Chiang was formally put at the head of the Party. Plans for launching a northern military expedition were also approved and Chiang Kai-shek was appointed Commander-in-Chief of all the expeditionary armies. Subsequently a set of special decrees conferred emergency power upon Chiang for the duration of the campaign. All Government and Party offices were subordinated to the headquarters of the Commander-in-Chief. The Military Council originally conceived as a civilian check on militarist ambitions, passed entirely into Chiang’s hands. He became arbiter of the Government’s finances. He controlled the political department, the arsenals, the general staff, the military and naval schools. The Canton Government was transformed into a military dictatorship. Chiang’s victory was complete. 
On 29 July
Chiang Kai-shek’s headquarters proclaimed martial law. Public organisations, assemblies, the press, workers’ and peasants’ voluntary corps, strikes, all came within the orbit of military authority. Three days later an order was issued ‘forbidding all labour disturbances for the duration of the Northern expedition.’
... On 9 August the authorities stepped in with regulations for the compulsory arbitration of all labour disputes under Government auspices. Workers were forbidden to bear arms of any description, to assemble, or to parade. 
On 12-18 July the Central Committee of the CCP adopted a comprehensive set of resolutions on the peasant movement aimed at mollifying the KMT leadership. The resolutions argued that the peasant movement had developed the disease of ultra-leftism, of extremism. It was important to fight against the idea of expropriating the landlords. Instead,
Rent ceilings to be fixed by the government. Peasants to receive at least 50 per cent of the crops.
... In case of conflict between landlords and poor peasants, we should find means to utilise the old peasant organisations as the mediating party.
... Our policy toward landlords is to unite the self-cultivating peasants, hired farm labourers, tenant farmers, and middle and small landlords in a united front. Those big landlords who do not actively engage in oppressive activities are to be neutralised. Attacks should be concentrated on the most reactionary big landlords. In case of big landlords who are members of the bad gentry or local bullies, we should not simply propose the slogan, ‘Down with the landlords’ ...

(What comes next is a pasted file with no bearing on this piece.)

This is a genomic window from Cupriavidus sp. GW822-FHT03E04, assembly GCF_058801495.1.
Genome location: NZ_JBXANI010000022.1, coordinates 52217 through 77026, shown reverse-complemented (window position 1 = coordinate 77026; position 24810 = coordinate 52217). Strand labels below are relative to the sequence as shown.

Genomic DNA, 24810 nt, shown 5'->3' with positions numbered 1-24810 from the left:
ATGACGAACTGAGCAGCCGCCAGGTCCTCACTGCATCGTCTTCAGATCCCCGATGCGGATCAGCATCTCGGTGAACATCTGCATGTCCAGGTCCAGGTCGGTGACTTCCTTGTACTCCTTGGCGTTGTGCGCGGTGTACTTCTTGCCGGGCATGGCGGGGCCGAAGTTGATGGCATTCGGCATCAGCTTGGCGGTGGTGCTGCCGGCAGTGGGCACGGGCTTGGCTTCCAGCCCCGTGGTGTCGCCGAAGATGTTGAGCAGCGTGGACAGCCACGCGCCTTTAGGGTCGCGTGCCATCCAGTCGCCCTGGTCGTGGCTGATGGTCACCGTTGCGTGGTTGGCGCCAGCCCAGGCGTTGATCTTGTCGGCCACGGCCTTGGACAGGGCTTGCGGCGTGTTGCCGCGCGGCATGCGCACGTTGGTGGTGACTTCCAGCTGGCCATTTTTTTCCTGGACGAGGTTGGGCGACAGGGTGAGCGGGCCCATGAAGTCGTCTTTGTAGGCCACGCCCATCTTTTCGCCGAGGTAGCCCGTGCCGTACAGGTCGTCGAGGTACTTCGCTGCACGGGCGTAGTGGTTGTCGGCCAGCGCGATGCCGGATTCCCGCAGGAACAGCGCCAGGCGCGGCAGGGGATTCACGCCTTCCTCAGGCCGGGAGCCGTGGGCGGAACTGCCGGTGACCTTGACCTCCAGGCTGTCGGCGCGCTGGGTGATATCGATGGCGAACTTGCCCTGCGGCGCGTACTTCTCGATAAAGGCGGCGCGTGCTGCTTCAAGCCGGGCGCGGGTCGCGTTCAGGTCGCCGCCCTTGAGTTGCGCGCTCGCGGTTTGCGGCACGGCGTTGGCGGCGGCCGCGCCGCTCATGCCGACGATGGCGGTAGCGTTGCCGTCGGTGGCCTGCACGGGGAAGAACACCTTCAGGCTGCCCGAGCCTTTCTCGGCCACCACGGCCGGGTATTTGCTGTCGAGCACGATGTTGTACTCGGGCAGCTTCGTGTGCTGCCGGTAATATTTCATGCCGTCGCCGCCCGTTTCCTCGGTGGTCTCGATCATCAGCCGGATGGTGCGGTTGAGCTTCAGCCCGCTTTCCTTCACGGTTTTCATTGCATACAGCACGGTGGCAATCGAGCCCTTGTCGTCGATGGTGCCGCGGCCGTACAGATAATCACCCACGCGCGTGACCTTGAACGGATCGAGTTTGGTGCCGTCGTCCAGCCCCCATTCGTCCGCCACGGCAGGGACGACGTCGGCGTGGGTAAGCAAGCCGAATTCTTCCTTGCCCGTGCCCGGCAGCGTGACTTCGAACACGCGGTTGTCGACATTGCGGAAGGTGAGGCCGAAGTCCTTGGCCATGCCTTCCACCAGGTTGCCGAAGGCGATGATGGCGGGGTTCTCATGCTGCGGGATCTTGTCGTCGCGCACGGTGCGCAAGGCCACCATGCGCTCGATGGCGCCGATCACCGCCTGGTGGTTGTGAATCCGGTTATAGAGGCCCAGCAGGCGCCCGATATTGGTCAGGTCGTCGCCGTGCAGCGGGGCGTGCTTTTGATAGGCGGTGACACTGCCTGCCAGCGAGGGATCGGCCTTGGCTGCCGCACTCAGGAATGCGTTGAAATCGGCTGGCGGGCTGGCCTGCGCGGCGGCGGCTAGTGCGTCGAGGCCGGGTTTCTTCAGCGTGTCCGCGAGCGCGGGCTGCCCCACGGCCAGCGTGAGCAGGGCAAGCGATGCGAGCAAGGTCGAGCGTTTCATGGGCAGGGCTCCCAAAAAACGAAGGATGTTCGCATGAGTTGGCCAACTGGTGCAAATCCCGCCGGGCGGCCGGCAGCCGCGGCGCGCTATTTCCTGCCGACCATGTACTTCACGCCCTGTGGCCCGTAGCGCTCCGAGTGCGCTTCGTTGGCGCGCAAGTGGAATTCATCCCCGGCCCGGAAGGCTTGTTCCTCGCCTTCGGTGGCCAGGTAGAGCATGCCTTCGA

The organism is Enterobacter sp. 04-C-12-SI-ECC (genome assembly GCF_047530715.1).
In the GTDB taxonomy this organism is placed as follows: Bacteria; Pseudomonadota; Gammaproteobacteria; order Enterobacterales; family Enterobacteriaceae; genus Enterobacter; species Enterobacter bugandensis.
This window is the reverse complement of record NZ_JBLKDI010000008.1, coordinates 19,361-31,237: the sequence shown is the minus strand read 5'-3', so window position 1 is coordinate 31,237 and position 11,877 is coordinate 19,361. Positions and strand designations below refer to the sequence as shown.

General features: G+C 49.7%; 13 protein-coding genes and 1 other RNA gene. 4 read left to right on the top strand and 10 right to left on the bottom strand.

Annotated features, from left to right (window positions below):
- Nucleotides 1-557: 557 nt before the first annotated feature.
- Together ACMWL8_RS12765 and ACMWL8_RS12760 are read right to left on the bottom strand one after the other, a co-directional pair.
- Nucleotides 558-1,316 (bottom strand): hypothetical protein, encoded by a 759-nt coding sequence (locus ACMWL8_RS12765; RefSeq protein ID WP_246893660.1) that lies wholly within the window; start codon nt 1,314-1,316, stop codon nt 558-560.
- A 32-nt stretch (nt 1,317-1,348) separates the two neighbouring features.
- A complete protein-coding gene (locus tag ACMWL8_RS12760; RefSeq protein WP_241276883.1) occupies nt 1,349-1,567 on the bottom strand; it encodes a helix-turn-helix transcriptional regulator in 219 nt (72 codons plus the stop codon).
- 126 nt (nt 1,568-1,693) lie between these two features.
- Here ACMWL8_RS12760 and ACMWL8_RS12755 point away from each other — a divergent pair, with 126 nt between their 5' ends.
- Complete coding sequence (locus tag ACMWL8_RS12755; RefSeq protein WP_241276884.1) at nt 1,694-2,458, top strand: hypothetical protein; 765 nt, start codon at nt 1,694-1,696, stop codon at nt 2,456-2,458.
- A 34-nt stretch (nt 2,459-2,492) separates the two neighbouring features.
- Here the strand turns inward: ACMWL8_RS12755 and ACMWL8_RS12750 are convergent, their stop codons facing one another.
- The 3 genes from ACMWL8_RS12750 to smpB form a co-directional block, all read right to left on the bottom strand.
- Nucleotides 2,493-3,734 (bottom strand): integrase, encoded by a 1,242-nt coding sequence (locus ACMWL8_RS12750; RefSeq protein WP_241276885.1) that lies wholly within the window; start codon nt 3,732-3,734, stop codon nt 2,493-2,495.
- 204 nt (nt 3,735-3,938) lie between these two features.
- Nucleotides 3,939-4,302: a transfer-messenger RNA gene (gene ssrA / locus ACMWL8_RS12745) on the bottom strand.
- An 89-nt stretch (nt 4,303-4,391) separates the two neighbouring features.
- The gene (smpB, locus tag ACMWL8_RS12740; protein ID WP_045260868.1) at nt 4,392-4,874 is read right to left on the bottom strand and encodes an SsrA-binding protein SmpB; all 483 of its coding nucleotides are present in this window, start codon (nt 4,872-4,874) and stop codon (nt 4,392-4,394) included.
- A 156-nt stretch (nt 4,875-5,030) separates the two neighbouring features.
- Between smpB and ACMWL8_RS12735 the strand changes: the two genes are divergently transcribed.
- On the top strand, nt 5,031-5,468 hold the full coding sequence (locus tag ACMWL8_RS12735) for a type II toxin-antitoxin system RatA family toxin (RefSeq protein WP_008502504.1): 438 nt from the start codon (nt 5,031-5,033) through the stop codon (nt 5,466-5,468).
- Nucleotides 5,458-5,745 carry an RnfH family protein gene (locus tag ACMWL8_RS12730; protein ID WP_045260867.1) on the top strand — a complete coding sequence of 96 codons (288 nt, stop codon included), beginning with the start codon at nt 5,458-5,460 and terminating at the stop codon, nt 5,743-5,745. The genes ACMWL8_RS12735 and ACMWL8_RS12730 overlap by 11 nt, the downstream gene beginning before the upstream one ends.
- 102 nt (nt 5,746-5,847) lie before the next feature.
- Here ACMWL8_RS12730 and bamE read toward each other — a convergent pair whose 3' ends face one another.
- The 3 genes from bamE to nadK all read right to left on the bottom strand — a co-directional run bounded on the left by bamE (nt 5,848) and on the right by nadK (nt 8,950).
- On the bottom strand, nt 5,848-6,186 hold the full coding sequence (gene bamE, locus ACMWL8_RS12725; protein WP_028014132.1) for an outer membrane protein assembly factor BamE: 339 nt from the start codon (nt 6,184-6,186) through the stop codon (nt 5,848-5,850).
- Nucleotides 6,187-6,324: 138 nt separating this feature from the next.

The CCP was told to attack only the bad landlords. Instead of Lenin’s alliance of the proletariat with the poor peasantry while neutralising the middle peasants, and fighting against the landlords and the kulaks, we have here an alliance of workers, poor peasants, middle peasants, kulaks and ‘good landlords’.
Stalin and Bukharin concealed the fact of the coup from the ranks of the International. Isaacs writes:
They suppressed all news of its occurrence. The facts were kept not only from the Russian workers and the other sections of the Comintern, but from its Executive Committee and even from the other members of the Executive Committee’s praesidium ... When news of the coup appeared in the imperialist press in China and abroad ... the centrally-geared machinery of the Comintern press started turning our vehement denials.
Reuter’s Telegraphic Agency ... recently issued the statement that in Canton, Chiang Kai-shek, the supreme commander of the revolutionary troops ... had carried out a coup d’état. But this lying report (emphasis in original) had soon to be denied. The Kuomintang is not a tiny group with a few members, but is a mass party in the true sense of the word and revolutionary Canton and the revolutionary Canton Government are founded on this basis. It is, of course, impossible there to carry out a coup d’état overnight’, wrote the central organ of the Comintern on April 8, 1926. (International Press Correspondence, 8 April 1926).